Minimum Wage Bill Killed in N.H. Senate

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State Sen. Donna Soucy, D-Manchester, speaks Wednesday in the Senate.

CONCORD – The state Senate essentially killed the latest minimum wage bill along party lines 14 Republicans to 10 Democrats voting SB 144 inexpedient to legislate.

State Sen. Donna Soucy, D-Manchester, stated, “For the tenth year in a row, I have brought forward legislation to enact and increase a minimum wage in our state. Fighting for a livable wage for our Granite Staters has been something I have always truly believed in, and it is a fight I, and our Caucus, will not give up on.

“From Rhode Island’s hourly wage of $13, to Vermont’s at $13.18, Maine’s at $13.80 and Massachusetts’s at $15, New Hampshire continues to be on an island alone in New England, as all of our surrounding states have made efforts to ensure that their citizenry is guaranteed a baseline of a livable wage.”

The bill would have raised the minimum wage incrementally over two years to $15 an hour.

Soucy said the impending vote on SB 189, a bill to increase the threshold for taxation of Granite Staters on interest alone from $2,400 to $50,000 shows where the Republicans have their priorities.

“(This) truly shows the citizens of our state where the Senate Republicans priorities are – they have shown that they will always prioritize the wealthiest members of our state over hardworking, everyday Granite Staters, which is a terrible shame.”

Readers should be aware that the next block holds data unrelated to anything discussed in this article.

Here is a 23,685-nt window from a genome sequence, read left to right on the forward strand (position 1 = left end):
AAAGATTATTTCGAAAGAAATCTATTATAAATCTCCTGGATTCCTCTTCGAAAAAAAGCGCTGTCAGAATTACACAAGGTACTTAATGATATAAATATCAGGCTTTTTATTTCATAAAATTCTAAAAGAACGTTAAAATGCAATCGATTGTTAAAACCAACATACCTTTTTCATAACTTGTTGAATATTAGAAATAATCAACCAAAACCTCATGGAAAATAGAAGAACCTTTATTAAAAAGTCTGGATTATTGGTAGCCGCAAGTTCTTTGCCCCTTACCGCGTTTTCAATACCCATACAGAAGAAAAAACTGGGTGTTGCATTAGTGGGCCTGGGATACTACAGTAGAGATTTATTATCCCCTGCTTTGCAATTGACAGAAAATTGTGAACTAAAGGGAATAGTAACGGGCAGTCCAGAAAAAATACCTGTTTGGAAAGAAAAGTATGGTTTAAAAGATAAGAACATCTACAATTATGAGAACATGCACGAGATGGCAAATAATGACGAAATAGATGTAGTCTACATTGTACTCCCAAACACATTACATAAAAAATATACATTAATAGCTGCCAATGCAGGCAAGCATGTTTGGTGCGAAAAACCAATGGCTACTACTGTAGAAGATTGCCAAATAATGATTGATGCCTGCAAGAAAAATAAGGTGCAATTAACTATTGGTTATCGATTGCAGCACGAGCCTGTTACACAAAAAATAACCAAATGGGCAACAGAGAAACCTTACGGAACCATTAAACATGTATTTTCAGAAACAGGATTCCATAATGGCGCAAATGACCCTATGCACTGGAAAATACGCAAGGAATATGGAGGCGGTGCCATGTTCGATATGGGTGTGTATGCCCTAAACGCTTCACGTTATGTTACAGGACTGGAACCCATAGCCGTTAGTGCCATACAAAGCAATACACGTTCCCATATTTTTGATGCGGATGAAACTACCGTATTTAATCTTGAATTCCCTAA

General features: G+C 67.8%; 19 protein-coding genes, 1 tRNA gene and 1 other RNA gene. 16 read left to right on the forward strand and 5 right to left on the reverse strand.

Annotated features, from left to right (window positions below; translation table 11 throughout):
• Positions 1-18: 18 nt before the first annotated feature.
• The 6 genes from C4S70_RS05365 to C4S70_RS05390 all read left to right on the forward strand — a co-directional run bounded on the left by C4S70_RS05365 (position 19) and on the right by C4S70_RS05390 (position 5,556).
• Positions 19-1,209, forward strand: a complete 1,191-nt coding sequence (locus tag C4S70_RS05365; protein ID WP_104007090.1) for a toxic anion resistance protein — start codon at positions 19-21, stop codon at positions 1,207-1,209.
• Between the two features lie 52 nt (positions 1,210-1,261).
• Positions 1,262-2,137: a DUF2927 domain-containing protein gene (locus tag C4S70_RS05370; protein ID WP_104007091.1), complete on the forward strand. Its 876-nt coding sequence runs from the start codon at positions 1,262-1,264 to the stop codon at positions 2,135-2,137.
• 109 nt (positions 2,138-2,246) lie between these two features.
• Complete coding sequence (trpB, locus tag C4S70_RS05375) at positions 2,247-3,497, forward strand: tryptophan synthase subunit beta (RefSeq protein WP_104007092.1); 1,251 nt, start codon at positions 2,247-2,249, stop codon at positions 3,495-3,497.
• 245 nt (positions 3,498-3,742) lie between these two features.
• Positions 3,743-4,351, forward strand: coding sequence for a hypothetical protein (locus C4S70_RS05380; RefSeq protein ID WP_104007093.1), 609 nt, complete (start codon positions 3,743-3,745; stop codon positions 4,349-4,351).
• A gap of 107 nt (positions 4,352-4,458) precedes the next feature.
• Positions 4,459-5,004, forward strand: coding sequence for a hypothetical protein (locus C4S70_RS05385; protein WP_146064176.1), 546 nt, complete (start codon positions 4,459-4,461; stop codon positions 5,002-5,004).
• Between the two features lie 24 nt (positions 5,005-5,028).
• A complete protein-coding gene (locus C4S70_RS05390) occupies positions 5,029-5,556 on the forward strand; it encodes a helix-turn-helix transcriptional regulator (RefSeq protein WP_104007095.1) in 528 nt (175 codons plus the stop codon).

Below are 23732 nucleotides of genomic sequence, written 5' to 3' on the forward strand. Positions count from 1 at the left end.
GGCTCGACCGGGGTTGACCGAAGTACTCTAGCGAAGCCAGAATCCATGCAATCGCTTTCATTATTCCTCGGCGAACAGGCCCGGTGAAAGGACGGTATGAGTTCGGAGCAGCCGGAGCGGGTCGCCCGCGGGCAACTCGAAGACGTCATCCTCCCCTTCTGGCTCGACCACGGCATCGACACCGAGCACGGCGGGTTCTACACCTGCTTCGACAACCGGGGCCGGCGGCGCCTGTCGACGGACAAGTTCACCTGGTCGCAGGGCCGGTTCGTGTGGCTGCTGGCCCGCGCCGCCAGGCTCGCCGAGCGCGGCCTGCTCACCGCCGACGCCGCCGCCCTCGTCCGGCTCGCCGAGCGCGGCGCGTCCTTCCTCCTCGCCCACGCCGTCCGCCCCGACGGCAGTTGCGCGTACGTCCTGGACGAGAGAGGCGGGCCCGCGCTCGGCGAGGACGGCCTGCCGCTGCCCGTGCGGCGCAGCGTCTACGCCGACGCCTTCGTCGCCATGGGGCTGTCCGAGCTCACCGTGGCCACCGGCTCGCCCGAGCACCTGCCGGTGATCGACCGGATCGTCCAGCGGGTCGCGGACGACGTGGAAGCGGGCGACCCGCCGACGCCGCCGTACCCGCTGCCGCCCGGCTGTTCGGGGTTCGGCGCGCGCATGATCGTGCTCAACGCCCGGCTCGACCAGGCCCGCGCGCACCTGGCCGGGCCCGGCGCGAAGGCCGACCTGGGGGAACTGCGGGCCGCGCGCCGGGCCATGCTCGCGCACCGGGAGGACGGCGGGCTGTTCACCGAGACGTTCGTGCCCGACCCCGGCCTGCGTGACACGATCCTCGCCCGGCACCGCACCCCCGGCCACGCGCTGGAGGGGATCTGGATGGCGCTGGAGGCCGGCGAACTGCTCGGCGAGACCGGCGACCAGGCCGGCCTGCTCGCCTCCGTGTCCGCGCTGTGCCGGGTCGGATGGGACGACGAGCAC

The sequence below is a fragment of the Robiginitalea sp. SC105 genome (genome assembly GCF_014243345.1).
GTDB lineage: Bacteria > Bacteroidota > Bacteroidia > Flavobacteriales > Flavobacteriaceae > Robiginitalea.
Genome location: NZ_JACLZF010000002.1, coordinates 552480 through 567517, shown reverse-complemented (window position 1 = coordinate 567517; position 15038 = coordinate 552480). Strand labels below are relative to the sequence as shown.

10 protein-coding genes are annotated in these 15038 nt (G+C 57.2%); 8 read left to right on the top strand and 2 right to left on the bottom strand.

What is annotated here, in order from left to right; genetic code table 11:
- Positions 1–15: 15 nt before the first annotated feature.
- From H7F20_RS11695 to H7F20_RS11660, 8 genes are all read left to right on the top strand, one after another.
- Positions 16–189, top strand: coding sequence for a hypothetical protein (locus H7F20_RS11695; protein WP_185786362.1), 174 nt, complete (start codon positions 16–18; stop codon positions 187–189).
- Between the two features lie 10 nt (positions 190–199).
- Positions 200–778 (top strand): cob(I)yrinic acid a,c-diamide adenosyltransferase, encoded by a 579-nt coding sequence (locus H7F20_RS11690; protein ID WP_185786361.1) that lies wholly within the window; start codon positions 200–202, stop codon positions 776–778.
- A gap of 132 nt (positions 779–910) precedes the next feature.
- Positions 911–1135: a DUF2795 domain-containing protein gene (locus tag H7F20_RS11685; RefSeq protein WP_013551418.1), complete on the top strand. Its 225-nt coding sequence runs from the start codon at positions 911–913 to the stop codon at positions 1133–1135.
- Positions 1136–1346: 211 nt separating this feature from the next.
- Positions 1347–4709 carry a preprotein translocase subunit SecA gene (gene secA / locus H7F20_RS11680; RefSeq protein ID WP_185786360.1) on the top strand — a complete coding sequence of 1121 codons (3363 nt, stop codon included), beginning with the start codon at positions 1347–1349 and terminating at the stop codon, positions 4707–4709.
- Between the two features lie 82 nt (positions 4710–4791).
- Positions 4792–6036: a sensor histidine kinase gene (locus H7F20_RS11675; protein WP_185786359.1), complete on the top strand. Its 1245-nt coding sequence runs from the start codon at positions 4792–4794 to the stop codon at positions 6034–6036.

State Sen. Dan Innis, R-Bradford, said after the vote that the bill creates “winners and losers in our state’s labor market. Some workers lose their jobs due to increases in the minimum wage.

“While well-intentioned, mandating an increased minimum wage on companies could also result in reduced employee hours. Some first-time job seekers may never get that all-important opportunity.

“Raising the minimum wage at a time when wage growth in New Hampshire has been significant is unnecessary. Rather we should be working to lessen the economic burdens being faced by Granite State businesses, not exacerbating them, especially as businesses deal with record high ongoing inflationary cost pressures,” Innis said.

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